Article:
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Has Coventry’s year as UK City of Culture shaken off its Ghost Town past?

The city presents a series of events and performances informed by its beautifully restored venues, and its influential back catalogue

As I attempt to decipher the whereabouts of my blue dot, a woman approaches to offer much-needed wayfaring advice. She’s one of 5,000 Coventry residents who are giving up their time to volunteer as hosts, helping newcomers like me explore the latest offerings from the current UK City of Culture.

This is more than a prestigious title: the accolade – bestowed every four years by the Department of Digital, Culture, Media and Sport – comes with an injection of practical support (including cash).

Coventry has been preparing to be on show (City of Culture events run until May) for several years, and it is hoped that the infrastructure that’s been put in place will provide a legacy that lasts long after the blue and black flags have been taken down. Course corrected, I head to the Cathedral quarter, the unofficial cultural centre.

The original Coventry Cathedral was virtually destroyed during the Second World War, when the city was the target of repeated bombing campaigns. Architect Basil Spence’s plans for the rebuild included preserving a portion of the ruins alongside the new cathedral – a permanent reminder of the futility of war.

The cathedral was consecrated in 1962, with Benjamin Britten’s War Requiem commissioned to mark the moment. Now an internationally performed piece, it cements the association between Britten and Coventry, confirming the cathedral’s place in musical history.

In recognition of the 60th anniversary of the consecration, Nitin Sawhney has created a new piece that gives a nod to Britten’s original requiem. Ghosts in the Ruins – a promenade performance that saw audiences move between the modern cathedral and the remnants of the original – was premiered earlier this year, featuring poems written and read by local poets, including the city’s Poet Laureate, Emilie Lauren Jones and its Young Poet Laureate, Hawwa Hussain.

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Coventry’s most famous poet is Philip Larkin, who grew up in the city before moving to Hull (coincidentally, the previous City of Culture). Other local alumni include composer Delia Derbyshire, best known for writing the theme music to Doctor Who. (A screening of Deliaphonic: The Myths and the Legendary Tapes of Delia Derbyshire takes place in the cathedral on March 3) and The Specials, whose 1981 Number One Ghost Town painted Coventry in a less-than-flattering light (‘This place is coming like a ghost town / Bands won’t play no more / Too much fighting on the dance floor’).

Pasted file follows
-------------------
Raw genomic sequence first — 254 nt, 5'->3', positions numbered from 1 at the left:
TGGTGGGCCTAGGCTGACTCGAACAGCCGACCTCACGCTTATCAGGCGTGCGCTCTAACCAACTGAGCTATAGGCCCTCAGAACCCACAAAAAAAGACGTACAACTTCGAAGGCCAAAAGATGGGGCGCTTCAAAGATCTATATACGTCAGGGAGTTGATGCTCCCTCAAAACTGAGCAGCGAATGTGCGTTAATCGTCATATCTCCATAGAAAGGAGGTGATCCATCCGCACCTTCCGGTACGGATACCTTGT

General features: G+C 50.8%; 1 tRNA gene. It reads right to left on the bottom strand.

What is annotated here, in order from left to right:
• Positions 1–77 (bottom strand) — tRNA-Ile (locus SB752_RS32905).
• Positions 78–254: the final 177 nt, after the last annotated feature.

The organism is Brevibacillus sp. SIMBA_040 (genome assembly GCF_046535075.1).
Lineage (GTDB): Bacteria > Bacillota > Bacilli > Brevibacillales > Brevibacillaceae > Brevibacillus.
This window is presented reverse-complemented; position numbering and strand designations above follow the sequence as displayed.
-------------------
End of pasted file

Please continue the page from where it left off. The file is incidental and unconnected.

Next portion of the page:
While it may now be due to a lack of suitable venues rather than too much fighting, tours have continued to exclude Coventry. However, the recent extension to the HMV Empire is helping attract pop and rock acts, and the renovation of Drapers’ Hall has created a beautiful new space for classical, jazz and folk. 

Situated across the way from the cathedral, Drapers’ Hall was originally the Drapers’ Guild clubhouse. Having got through the war relatively unscathed – there are some markings from shrapnel on the entrance pillars – the regency-style building was used as a magistrates court before being mothballed.

Now owned by Historic Coventry, the hall reopened to coincide with the City of Culture celebrations and has just hosted its first classical concert series, welcoming the likes of saxophonist Jess Gillam. Its latest programme includes Jeneba Kanneh-Mason, the 19-year-old pianist and member of the Kanneh-Mason family (March 20), and a series of lunchtime piano recitals held in the ballroom.

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Although many celebrated back in 2017 when Coventry won against Paisley, Stoke, Sunderland and Swansea
for the 2021 City of Culture badge, not everyone felt positive.

“At the start, lots of people said that they didn’t think this programme was relevant to them,” says Chenine Bhathena, creative director for Coventry’s UK City of Culture 2021 programme. “We’ve worked with a lot of people to show that culture is for everyone – and that it can help spaces and businesses in different ways.” 

Claire Jackson is a writer and editor. claire-jackson.co.uk
@claireiswriting

This article is taken from The Big Issue magazine out this week. Support your local vendor by buying today! If you cannot reach your local vendor, you can still click HERE to subscribe to The Big Issue today or give a gift subscription to a friend or family member. You can also purchase one-off issues from The Big Issue Shop or The Big Issue app, available now from the App Store or Google Play.

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